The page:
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10 February 2010, 14:21

KDE SC 4.4: Fresh breeze for KDE

by Andrea Müller

KDE Logo The latest 4.4 release of the KDE Software Compilation (KDE SC) offers far more than just stability and bug fixes: The developers have added a special new desktop for netbooks, as well as more program options. They have also made major structural changes.

While stability and fine tuning the Plasma desktop shell were the focus in KDE 4.3, the current version has afforded developers the opportunity to add new features. They have integrated a total of 1,433 user requests into KDE SC 4.4. However, this was not done at the expense of bug fixing: The KDE team lists 7,293 fixed bugs.

Zoom The KDE 4.4 Social Desktop.
KDE's social networking and network collaboration features received the biggest boost. Another focus was the further improvement of the Plasma Netbook shell. This alternative desktop is designed to improve the ergonomics of KDE for netbook users. The changes are complemented by added structural modifications.


KDE 4.4 uses version 4.6 of the Qt library, which supports the Symbian platform as well as multi-touch functionality and offers improved performance. New among the KDE libraries is libattica, which allows developers to integrate web service access into applications. The Nepomuk information framework has been given a more stable back end and the Dolphin file manager, by default, now uses the Nepomuk Semantic Search framework for desktop searches.

Zoom Dolphin displaying search results tagged with "KDE".

KAuth is a new authentication framework for KDE SC 4.4 that uses PolicyKit as its back end. Developers can use KAuth to give their programs higher privileges for individual tasks. For instance, KAuth is already used in some of the control centre modules (systemsettings) of KDE SC 4.4.

Zoom KDE's Control Module supports the new KAuth authorisation framework.

The Akonadi framework has made a large step forward and is used by a program in the Kdepim package: Fully restructured, the KDE address book is the first to integrate the framework, accessing the Akonadi infrastructure for data storage.


Zoom The new Plasma Netbook alternative
There are changes galore, not only under KDE's bonnet, but also in terms of desktop and applications. The biggest eye catcher is the Plasma Netbook shell, a version of Plasma specifically customised for netbook use. It presents users with a full screen application launcher that allows them to access individual program categories and favourites, as well as a search feature. Another component of the Plasma Netbook shell is the newspaper – an area that accepts various widgets for displaying web content.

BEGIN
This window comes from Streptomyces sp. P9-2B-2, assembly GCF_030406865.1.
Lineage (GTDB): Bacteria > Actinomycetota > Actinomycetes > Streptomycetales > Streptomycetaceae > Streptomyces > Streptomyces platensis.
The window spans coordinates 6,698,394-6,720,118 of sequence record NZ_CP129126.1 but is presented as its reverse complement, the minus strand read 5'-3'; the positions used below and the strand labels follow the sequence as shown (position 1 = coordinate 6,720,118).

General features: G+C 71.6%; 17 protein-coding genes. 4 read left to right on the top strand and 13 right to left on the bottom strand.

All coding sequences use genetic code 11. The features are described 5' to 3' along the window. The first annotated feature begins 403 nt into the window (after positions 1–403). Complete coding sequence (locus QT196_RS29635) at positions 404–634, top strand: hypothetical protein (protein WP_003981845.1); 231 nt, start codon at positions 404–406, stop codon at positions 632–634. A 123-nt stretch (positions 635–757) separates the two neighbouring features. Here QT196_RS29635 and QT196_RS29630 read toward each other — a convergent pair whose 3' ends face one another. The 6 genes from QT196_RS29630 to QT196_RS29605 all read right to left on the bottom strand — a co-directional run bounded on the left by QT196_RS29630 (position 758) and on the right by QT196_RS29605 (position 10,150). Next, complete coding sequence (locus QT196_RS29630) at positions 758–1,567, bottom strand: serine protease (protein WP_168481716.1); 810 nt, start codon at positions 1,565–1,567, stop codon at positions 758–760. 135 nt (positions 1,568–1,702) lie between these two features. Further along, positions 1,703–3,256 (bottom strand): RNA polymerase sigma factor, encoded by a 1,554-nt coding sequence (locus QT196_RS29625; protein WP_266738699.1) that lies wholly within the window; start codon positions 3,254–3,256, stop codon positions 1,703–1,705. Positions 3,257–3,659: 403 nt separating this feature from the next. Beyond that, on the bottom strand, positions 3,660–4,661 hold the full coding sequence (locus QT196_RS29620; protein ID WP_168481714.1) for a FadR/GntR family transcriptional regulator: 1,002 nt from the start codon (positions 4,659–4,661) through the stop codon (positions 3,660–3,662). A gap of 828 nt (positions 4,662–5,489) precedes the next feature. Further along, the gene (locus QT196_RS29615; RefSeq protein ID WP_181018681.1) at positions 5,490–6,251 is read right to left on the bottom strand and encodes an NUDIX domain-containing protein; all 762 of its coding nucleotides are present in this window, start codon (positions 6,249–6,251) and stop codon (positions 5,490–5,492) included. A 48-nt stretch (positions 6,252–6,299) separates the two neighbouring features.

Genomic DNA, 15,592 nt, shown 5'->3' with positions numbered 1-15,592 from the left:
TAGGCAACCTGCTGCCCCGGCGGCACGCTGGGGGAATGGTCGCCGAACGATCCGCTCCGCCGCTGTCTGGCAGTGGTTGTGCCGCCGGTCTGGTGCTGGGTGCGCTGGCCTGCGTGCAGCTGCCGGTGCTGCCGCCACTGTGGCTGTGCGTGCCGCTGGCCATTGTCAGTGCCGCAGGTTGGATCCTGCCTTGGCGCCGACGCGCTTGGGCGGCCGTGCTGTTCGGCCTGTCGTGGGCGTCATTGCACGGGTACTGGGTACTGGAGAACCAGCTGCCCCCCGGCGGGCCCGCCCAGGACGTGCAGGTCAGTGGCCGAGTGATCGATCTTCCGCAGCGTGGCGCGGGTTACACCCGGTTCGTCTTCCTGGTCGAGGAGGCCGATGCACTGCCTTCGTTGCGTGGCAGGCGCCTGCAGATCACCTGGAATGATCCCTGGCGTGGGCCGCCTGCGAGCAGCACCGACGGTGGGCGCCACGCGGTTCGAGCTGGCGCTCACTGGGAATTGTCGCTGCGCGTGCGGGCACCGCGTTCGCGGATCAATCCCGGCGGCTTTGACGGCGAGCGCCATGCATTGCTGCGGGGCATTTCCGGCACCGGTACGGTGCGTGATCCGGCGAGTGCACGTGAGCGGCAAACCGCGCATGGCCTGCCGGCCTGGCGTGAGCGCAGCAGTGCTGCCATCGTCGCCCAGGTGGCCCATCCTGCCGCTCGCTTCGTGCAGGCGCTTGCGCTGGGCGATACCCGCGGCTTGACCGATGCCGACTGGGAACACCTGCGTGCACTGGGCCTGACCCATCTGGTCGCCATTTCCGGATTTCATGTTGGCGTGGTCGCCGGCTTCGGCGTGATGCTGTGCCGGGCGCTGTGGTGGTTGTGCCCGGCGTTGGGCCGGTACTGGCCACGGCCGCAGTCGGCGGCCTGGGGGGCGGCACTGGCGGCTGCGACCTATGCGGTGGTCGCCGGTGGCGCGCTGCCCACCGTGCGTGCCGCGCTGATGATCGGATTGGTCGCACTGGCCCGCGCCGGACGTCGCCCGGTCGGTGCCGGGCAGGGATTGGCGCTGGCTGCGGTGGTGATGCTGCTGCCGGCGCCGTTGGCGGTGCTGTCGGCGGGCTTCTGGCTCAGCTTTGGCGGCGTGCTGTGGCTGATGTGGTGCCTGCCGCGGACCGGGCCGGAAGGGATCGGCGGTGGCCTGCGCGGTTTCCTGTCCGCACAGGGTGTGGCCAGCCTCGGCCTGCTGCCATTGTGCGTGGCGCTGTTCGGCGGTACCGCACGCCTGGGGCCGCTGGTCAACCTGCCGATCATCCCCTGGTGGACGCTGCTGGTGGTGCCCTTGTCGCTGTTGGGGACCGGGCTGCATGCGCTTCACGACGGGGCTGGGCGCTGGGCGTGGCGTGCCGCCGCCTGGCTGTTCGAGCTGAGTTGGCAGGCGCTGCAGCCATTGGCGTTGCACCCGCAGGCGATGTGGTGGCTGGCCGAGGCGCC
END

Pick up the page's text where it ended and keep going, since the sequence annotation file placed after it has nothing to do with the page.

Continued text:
The Kwin window manager has two new tricks up its sleeve: Windows can be anchored to one side of the screen and several programs can be grouped in one window. Users of the Ion window manager may already be familiar with this style of tabbing feature: one window is used as a container for several programs which can be accessed via tabs on the window frame. The new Window Decorator offers improved configuration and can handle vector graphics.

In the "Social Desktop" area, the Community widget (previously called the Social Desktop widget) has been given further functionality. Users are now able to search for friends and send them messages directly from the widget. Furthermore, the widget now displays a live stream of what is happening in the user's social network, for example when a contact sends a tweet.


The developers did a lot of tweaking to the GetHotNewStuff interface. It can now be used for locating and downloading extensions in many KDE programs. For instance, GetHotNewStuff now offers new game levels, additional desktop backgrounds and Amarok scripts. KDE SC 4.4 is also the first to allow users to comment on, rate, or become a fan of an application via this interface. Users with fan status will be notified in the Community widget when a new program version becomes available. Furthermore, users can now directly upload their own extensions via GetHotNewStuff.

In addition to interacting with Akonadi, the address book also offers a new three-column display for clearer contact management. The Kget download manager can now check digital signatures and supports file downloads from multiple sources. The Gwenview image viewer has been extended to include a simple photo import tool.

Cantor, Palapeli and Blogilo are three new applications. Cantor is a scientific statistics and analysis program, while Palapeli offers users a break-time puzzle game. Newly added to the Kdepim package, Blogilo serves for creating and publishing blog posts. The tool supports the Blogger1.0, MovableType, MetaWeblog and Google GData APIs, which means that most blog hosting services are accessible via Blogilo.

With KDE SC 4.4, the KDE team has taken a further step in the direction of a stable and functional KDE 4 desktop. Plasma was already exceptionally stable in the release candidate of KDE SC 4.4. We liked the tidy netbook desktop which keeps everything in sight even on a small screen.

Binary packages for most of the distributions are to become available in the next few days, which will give users – even those who still use KDE 3 – an opportunity to take a first look at KDE SC 4.4. The usual openSUSE-based live CD with the current version of KDE will be available to those who prefer a hazard-free test run.


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